Farm to Market

Robert Pruitt, Chris Sauter, Allison Wiese

Exhibition: Oct 28, 2004 – Jan 23, 2005

Traveling from country to city, any driver of American roads has no doubt passed a sign reading FM—Farm to Market. Such fluid paths between rural and urban space serve as the departure for this exhibition. It presents recent works by three Texans—Robert Pruitt, Chris Sauter, and Allison Wiese—who alternately employ sculpture, collage, photography, and architectural interventions to explore similarities and mythic differences between the two locales these roads connect.

Robert Pruitt uses found objects and materials—Norman Rockwell prints, crack vials, hair extensions—to question the perceived gap between suburban and urban culture. Through insertions, deletions, and juxtapositions, he rewrites traditional notions of our past and present landscape.

Included in this exhibition are examples from Pruitt’s series reworking Norman Rockwell’s ubiquitous depictions of a culturally and spatially divided society. In New Kiddz in the Hood the artist toys with the classic image of just-moved-in African-American youngsters warily meeting their new white neighbors. Using digital manipulation, Pruitt graffities the moving van with REVOLT and places the album Fear of a Black Planet on a nearby chair. As in other works, such as his ante-bellum Chandelier, fashioned out of crack vials, Pruitt’s gesture of dislocation powerfully alters the expected scenario and puts pressure on the cultural disparity tethered to geographic boundaries.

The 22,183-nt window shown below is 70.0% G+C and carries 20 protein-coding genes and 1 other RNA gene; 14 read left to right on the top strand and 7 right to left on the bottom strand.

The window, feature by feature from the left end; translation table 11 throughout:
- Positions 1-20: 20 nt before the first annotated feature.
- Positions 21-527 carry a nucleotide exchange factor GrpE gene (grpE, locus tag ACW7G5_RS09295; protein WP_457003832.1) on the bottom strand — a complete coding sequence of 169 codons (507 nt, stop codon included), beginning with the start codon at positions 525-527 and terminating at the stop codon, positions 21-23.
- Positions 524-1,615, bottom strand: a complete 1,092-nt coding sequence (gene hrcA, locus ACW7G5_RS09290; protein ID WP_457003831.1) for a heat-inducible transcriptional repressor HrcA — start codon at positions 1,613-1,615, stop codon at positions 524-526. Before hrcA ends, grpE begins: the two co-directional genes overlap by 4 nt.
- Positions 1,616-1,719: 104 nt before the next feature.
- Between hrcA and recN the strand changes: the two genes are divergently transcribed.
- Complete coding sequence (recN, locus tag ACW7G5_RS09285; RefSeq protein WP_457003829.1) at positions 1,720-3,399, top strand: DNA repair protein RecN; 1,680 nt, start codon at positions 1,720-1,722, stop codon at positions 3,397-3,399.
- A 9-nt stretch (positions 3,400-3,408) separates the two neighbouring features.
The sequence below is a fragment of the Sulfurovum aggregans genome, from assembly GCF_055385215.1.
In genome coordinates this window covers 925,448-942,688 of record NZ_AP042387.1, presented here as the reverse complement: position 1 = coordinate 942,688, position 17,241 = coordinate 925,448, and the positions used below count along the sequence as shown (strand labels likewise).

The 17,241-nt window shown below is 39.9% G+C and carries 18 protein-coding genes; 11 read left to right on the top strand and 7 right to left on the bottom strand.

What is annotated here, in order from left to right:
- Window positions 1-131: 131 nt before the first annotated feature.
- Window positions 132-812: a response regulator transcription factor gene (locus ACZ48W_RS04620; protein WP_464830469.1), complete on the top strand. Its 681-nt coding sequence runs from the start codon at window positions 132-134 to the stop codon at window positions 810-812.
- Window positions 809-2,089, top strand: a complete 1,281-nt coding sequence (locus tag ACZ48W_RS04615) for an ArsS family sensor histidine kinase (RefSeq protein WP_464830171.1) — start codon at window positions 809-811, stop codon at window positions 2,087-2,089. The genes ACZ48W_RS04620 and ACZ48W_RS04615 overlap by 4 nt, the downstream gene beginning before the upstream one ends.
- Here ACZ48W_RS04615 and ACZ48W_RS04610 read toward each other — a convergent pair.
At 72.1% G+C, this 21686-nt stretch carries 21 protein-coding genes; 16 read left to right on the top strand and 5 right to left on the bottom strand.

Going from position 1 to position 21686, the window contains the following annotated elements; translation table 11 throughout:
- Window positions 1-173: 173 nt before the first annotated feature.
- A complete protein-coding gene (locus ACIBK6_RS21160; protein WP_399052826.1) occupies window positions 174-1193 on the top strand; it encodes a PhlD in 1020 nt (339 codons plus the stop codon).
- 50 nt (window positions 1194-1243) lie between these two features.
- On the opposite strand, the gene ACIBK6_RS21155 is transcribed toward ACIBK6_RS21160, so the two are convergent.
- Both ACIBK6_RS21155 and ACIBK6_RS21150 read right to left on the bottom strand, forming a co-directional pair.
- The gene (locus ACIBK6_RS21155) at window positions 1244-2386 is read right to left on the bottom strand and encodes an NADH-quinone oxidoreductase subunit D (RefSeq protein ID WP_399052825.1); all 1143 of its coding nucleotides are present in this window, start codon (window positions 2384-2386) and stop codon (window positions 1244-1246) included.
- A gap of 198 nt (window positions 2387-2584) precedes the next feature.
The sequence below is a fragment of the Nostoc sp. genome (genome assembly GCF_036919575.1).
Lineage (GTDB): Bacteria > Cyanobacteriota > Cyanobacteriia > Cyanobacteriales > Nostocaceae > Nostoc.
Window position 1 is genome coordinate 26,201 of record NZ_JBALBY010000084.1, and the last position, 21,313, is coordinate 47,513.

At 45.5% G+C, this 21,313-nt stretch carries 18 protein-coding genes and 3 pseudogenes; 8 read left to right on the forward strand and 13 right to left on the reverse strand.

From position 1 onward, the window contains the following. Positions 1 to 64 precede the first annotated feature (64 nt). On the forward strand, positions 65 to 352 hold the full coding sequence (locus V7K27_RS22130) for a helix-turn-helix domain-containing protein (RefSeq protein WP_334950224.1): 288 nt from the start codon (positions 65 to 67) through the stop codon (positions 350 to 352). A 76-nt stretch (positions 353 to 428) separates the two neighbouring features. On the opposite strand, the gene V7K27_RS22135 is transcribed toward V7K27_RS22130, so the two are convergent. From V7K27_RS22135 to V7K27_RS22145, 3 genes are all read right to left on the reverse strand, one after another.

Chris Sauter is known for reconfiguring suburban furniture into landscapes (a recliner turned mountain) and excising galleries to create ghostly Americana (dry wall turned
farmer’s plow). Sauter explores the relationship between nature and culture— two realms often locked into rural and urban domains.

Sauter continues to question the connection, literally and figuratively, between country and city with Power Lines, a scaled-down series of electrical towers constructed of shafts of wheat. Another work locates a volcano, grain silos, a construction site, and city skyline all in a single plane. Sauter collides disparate worlds to suggest that technology/culture is built upon land/nature, and that the two must partner in order to coexist.

Similarly, Allison Wiese inserts elements traditionally associated with country living into metropolitan spaces. She has built an old-fashioned portico onto the façade of a modernist building and brought a flock of sheep to graze in the city. Wiese’s works propose that rural and urban, often seen as opposing, have essential common denominators and are closer than frequently believed.

In Fort two picnic tables, a quintessential urban-meets-rural signifier, are propped up to create impromptu protection, as well as a pine cone-strewn social space. The sight recalls picnics past but not those in the wilderness. These lunches were in city parks or at roadside rest stops—places neither entirely rural nor urban. Coupled with Wiese’s large-scale photo of a paintball in an exurban field and her homemade whisky still made out of superstore parts, the piece reminds that there is no clear boundary dividing rural/nature from urban/culture, but rather pockets of in-between and mingling.

The works by Robert Pruitt, Chris Sauter, and Allison Wiese in Farm to Market describe the interlinked spheres of rural and urban space. The artists challenge the assumed dichotomy between country and city, thereby romanticizing neither and acknowledging the complicated exchange of ideas and identities between the two.